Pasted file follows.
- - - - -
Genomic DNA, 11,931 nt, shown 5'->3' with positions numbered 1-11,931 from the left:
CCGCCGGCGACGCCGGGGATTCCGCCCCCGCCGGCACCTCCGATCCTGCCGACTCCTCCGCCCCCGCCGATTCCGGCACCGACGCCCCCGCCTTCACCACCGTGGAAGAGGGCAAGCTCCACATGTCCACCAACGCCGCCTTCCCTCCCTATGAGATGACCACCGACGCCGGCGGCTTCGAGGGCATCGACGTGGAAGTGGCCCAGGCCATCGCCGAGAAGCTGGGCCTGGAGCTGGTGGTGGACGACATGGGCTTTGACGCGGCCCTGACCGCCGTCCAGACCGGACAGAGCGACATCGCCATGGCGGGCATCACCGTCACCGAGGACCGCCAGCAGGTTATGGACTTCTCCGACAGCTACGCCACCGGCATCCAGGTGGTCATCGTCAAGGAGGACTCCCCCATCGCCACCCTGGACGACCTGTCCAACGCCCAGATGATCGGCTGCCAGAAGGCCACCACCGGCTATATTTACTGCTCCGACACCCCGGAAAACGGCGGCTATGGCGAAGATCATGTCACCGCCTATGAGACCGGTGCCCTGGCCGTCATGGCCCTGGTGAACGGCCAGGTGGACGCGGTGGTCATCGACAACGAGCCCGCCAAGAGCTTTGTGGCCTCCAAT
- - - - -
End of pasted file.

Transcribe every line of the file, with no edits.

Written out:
Genomic DNA, 11,931 nt, shown 5'->3' with positions numbered 1-11,931 from the left:
CCGCCGGCGACGCCGGGGATTCCGCCCCCGCCGGCACCTCCGATCCTGCCGACTCCTCCGCCCCCGCCGATTCCGGCACCGACGCCCCCGCCTTCACCACCGTGGAAGAGGGCAAGCTCCACATGTCCACCAACGCCGCCTTCCCTCCCTATGAGATGACCACCGACGCCGGCGGCTTCGAGGGCATCGACGTGGAAGTGGCCCAGGCCATCGCCGAGAAGCTGGGCCTGGAGCTGGTGGTGGACGACATGGGCTTTGACGCGGCCCTGACCGCCGTCCAGACCGGACAGAGCGACATCGCCATGGCGGGCATCACCGTCACCGAGGACCGCCAGCAGGTTATGGACTTCTCCGACAGCTACGCCACCGGCATCCAGGTGGTCATCGTCAAGGAGGACTCCCCCATCGCCACCCTGGACGACCTGTCCAACGCCCAGATGATCGGCTGCCAGAAGGCCACCACCGGCTATATTTACTGCTCCGACACCCCGGAAAACGGCGGCTATGGCGAAGATCATGTCACCGCCTATGAGACCGGTGCCCTGGCCGTCATGGCCCTGGTGAACGGCCAGGTGGACGCGGTGGTCATCGACAACGAGCCCGCCAAGAGCTTTGTGGCCTCCAAT